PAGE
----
“But obviously there were a few tough times there where you’re pretty angry about it and not real happy. You’ve got to move on and get the work done otherwise you’re never going to get better or get back to where you want to be.
“I was fortunate that the Sydney FC boys looked after me. As much as it’s hard work, behind the scenes I’ve got a lot of people who helped me come through it.
“And the knees are holding up pretty well now.”
Dawn of the Arnold era
After the short-term appointment of Bert van Marwijk for a World Cup that showcased Australian endeavour and effort but failed to reach the heights, January brings the first real test for new manager Arnold.
It will be the first major tournament in which neither Tim Cahill or Mile Jedinak have featured in almost 15 years, and so the squad is one in transition while still carrying the weight of expectation.
Arnold has spent his first six months in charge casting his eye over as many players a possible either in training camps or in friendlies, looking to build depth as well as identify the players best suited to his high-energy counterattacking style.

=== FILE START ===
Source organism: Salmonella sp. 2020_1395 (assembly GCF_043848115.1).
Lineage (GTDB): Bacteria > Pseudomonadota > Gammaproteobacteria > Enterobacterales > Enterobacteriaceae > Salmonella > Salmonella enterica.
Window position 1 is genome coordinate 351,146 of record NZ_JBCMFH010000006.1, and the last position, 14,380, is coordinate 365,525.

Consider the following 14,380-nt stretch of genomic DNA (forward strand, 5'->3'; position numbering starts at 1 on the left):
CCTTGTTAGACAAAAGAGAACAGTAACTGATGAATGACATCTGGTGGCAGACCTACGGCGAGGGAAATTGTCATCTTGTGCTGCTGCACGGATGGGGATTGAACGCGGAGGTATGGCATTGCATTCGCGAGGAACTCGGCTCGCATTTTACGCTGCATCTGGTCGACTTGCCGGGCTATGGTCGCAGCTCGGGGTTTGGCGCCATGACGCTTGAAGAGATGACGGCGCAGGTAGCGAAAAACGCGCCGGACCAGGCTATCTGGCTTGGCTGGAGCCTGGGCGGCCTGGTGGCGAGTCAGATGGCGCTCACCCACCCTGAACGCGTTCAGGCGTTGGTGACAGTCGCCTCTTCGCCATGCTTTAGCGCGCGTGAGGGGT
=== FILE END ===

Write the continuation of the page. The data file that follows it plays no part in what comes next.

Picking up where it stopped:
Rhyan Grant (23) and Sydney FC won the 2017 A-League Grand Final on penalties under the guidance of current Socceroos boss Graham Arnold. (AAP: Dean Lewins)
Grant falls neatly into that. Having worked with Arnold during a successful spell at Sydney FC, the right back’s energy up and down the flanks is well known to the national team manager.
“His record speaks for itself,” said Grant of his former — and now current — boss.
“At Sydney he was always a very positive coach. A good man manager, who knows how to talk with players and take them under his wing and get the best out of them.
“He wants to make sure everyone is enjoying themselves but working hard.
“I had probably my best ever season under him. [And] it definitely suits my game the way Arnie wants to play — or at least I’m hoping he thinks that.
“I learnt my trade from him, so if it clicks again hopefully we can work together going in to the future. “
That future begins now, of course.
The Socceroos have just a single warm-up match, against former Socceroos coach Pim Verbeek’s Oman in Dubai on December 30.
After that they open their Asian Cup campaign against Jordan on January 6, before further group fixtures against Palestine and Syria.